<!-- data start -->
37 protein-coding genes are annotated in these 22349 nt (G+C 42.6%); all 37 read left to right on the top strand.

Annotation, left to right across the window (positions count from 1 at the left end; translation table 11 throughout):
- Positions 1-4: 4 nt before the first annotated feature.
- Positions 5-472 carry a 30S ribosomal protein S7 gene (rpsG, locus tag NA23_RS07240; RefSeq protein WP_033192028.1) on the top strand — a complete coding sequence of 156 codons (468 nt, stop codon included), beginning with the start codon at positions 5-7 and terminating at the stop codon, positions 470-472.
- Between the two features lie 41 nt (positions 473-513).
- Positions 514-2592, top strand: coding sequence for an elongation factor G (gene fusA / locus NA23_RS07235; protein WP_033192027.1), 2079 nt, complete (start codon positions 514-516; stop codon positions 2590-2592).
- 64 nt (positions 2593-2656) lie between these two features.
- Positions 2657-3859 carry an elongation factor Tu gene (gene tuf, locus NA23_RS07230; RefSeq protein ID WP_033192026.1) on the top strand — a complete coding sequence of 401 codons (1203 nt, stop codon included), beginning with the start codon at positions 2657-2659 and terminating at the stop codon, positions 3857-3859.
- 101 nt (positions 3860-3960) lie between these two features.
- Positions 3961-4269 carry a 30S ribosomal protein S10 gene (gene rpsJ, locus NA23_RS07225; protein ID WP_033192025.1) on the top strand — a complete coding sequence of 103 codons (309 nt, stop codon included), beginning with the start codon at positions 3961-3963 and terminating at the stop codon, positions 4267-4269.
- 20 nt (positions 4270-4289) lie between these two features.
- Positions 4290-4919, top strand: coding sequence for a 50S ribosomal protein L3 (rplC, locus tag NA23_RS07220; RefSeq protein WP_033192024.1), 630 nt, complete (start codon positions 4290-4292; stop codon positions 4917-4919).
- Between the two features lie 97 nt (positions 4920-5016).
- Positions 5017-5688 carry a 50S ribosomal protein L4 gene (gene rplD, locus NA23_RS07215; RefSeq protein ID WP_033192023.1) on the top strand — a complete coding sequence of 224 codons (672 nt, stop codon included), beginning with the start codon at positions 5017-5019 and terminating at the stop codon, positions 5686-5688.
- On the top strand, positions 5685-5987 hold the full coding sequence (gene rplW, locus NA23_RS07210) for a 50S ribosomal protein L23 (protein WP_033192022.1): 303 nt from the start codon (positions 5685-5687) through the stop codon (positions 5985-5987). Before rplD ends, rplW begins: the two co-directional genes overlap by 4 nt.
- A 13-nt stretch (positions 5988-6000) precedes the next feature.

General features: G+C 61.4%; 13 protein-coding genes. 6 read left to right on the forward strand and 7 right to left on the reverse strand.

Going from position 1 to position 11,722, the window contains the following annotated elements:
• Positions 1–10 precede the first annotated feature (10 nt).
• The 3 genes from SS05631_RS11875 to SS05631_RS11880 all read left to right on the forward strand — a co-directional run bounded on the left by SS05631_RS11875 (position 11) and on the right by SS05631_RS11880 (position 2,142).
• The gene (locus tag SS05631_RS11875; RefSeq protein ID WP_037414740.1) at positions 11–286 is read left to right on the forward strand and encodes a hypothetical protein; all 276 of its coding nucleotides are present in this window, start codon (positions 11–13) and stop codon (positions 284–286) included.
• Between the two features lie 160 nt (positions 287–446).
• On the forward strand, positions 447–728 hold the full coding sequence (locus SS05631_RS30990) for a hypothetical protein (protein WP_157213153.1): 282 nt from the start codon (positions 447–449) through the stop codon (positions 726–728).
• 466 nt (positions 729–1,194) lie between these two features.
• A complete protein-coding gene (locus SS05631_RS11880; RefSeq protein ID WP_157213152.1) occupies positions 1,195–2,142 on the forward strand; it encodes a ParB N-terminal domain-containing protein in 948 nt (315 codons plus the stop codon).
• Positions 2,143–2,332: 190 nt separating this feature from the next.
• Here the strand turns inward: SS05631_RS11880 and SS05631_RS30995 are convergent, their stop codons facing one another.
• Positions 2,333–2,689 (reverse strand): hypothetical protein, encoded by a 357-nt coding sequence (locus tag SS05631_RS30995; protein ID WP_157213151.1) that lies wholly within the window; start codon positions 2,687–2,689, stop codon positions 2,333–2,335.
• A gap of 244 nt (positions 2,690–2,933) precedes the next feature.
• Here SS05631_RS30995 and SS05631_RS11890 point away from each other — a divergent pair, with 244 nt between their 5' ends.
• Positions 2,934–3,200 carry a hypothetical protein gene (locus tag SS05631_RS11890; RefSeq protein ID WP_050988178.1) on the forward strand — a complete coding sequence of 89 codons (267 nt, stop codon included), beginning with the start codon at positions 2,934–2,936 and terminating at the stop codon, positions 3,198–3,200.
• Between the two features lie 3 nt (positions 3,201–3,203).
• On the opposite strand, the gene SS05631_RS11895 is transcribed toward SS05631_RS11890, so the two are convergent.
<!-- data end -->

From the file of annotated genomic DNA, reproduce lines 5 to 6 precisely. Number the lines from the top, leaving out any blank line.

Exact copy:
- Between the two features lie 41 nt (positions 473-513).
- Positions 514-2592, top strand: coding sequence for an elongation factor G (gene fusA / locus NA23_RS07235; protein WP_033192027.1), 2079 nt, complete (start codon positions 514-516; stop codon positions 2590-2592).